Aside from the girls lacrosse helmet controversy, I noticed this quote in he article:
    “In Florida, where lacrosse is a new sport,…….”


    My DVR is set to record NFL Network’s “Top 10” show. Over the weekend it recorded “Top 10 Uniforms” in the NFL. If you haven’t seen it, I highly recommend it. I believe Paul has a part in each uni segment and does a great job. A lot of great facts about the history of the NFL’s best unis. Must see!

    I’m pretty sure bi-monthly means eve… nevermind.

    Semi-monthly would mean twice a month.

    In proper usage, “bimonthly” and “semimonthly” are apparently the same thing; that is, both meaning “twice in a month.”

    Similarly, “biweekly” means “twice a week,” and “biannually” means “twice a year” (not to be confused with “biennially,” which means every two years).

    Of course, this invites the question of whether there is a word to describe something that occurs, say, once every two months? I honestly have no idea. The following article is interesting, though inadequate in its references:


    I suspect that, somewhere along the line, as English developed, someone really messed up. And now here we are.

    Keep in mind that this sort of thing will get worse if we tolerate such atrocities as equating “decimate” with “obliterate,” or “literally” with “figuratively.”

    It’s something to think about.

    Nice find Troll. The wiki article actually sums it up best at the very end:

    It is believed, by many people growing up in the early part of the 20th century, that bi- before any of the periodic durations meant “every other” and that the opposing definition – meaning twice in such a period – is a recent faux pas, which gradually developed from wide use of those who didn’t fully learn the original definition properly.

    So bi(meaning twice in a period) was originally incorrect but has now come to have that meaning through repeated usage. I guess that means it’s no longer technically incorrect.

    All I know is I get paid bi-weekly and that doesn’t mean 4 checks in 2 weeks, but rather one. Dammit.

    I’ve continued to obsess over this issue since posting the earlier comment, and the more that I research, the less satisfied I am with the apparent status quo.


    “Like bimonthly and biennially, but unlike biannually, in the adjective and adverb senses, the prefix bi- applies to the week rather than to the events that occur, therefore giving the sense of ‘every two weeks’. Since the term is also used in the UK to mean ‘twice a week’, it is ambiguous there.”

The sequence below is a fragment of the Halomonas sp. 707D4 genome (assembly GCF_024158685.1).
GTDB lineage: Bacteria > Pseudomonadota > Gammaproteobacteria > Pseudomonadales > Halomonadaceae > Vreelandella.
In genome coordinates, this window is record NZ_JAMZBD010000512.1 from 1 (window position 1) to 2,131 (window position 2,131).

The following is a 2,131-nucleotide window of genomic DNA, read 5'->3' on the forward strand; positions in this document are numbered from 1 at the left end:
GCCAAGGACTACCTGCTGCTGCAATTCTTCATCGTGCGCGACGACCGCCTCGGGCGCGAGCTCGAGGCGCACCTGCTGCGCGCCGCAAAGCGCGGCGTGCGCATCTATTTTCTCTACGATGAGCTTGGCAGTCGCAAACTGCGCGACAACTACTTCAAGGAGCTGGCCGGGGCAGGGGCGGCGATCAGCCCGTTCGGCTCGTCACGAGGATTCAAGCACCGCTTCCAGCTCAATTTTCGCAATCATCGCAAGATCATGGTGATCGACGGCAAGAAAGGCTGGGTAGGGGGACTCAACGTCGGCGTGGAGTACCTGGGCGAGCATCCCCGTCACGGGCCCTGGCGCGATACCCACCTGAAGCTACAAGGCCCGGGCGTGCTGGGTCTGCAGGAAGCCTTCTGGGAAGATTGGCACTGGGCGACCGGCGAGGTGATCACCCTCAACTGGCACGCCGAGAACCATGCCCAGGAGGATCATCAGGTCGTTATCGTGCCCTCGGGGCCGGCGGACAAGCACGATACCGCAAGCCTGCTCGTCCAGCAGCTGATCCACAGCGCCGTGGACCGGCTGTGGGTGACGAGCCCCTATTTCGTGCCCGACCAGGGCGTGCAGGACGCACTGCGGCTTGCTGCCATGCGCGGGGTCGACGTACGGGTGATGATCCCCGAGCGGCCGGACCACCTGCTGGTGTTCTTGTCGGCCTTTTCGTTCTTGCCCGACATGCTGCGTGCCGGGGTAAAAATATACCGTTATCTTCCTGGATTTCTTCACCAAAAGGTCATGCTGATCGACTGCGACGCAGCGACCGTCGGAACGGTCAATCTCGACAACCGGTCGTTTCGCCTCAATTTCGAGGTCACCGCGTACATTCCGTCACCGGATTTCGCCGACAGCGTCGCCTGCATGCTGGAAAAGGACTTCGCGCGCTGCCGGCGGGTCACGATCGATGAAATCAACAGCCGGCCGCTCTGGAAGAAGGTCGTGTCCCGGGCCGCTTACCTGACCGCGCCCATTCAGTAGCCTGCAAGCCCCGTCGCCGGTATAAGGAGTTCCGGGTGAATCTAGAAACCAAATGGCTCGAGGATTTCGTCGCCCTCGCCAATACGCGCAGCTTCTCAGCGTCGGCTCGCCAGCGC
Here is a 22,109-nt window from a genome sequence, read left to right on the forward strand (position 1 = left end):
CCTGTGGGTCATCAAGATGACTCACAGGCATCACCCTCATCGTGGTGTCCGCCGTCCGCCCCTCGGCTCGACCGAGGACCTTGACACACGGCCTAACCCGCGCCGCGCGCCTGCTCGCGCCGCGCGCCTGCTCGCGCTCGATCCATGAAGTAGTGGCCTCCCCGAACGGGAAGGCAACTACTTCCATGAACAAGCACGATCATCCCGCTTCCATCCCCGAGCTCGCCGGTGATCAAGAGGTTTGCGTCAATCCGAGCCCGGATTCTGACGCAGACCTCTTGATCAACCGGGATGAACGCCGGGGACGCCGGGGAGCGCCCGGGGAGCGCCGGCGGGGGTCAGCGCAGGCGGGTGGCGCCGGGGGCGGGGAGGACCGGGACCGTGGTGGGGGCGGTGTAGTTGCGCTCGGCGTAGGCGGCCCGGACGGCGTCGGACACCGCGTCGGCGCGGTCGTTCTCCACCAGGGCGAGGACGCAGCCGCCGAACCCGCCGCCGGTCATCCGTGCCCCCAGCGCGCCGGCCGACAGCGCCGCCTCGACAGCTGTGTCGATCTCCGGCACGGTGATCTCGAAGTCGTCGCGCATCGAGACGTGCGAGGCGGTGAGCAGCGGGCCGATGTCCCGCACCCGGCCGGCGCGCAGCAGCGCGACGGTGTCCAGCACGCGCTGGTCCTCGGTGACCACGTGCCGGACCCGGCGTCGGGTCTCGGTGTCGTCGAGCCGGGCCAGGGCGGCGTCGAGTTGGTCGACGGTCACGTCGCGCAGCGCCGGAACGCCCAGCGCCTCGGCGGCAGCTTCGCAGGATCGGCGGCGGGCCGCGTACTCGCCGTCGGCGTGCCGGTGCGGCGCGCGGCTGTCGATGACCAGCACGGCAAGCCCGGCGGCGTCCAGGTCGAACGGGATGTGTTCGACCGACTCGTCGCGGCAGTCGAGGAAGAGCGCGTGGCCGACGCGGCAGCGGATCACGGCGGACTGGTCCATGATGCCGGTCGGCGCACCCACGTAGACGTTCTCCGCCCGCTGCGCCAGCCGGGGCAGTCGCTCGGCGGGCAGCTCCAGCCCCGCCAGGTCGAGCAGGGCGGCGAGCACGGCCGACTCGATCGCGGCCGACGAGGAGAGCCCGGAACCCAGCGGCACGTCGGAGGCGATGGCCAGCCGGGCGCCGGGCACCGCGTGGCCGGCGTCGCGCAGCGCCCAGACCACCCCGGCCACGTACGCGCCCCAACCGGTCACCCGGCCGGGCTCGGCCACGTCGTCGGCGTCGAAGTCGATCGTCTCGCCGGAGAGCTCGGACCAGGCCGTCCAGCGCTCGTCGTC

And the horror only intensifies from there…


    Now, I’m not a big fan of Mignon Fogarty’s ideology of language “evolution,” but in this particular case, I’m inclined to accept her general argument that there appears to be no single reliable standard concerning how to use these words.

    I generally prefer to find a definitive “right way” to do things when it comes to grammar, but without some early nineteenth century texts that actually use “biweekly” and “bimonthly,” that isn’t likely here.

    It’s refreshing to see people engage in such discussion, though. Sadly, the widespread indifference that one typically encounters may lead to unpleasantness…

    [NSFW] link

    Along the lines of retiring a number for a non-player, many people don’t understand why the Seahawks reserved #12 for the fans so early on. It’s not like the fans did anything, so as preventing the Seahawks from leaving because of loyal support. #12 is a prime QB number, and it still seems odd after all these years for a franchise born in 1976 to put aside that number so early. Weird.

    The Seahawks things was a bit of a gimmick. They retired it before Broncos-Seahawks game in last week of 1984 season. Game was a winner-take-all matchup in the Kingdome. And the Seahawks lost.



    As for Selig, he shouldn’t have a number retired for him even if he was Babe Ruth, Lou Gehrig and Stan Musial rolled into one.

    It actually makes sense that a young franchise retired #12. It was a way of manufacturing heritage, and without a lot of former players, they didn’t have to worry about the number being associated with anyone.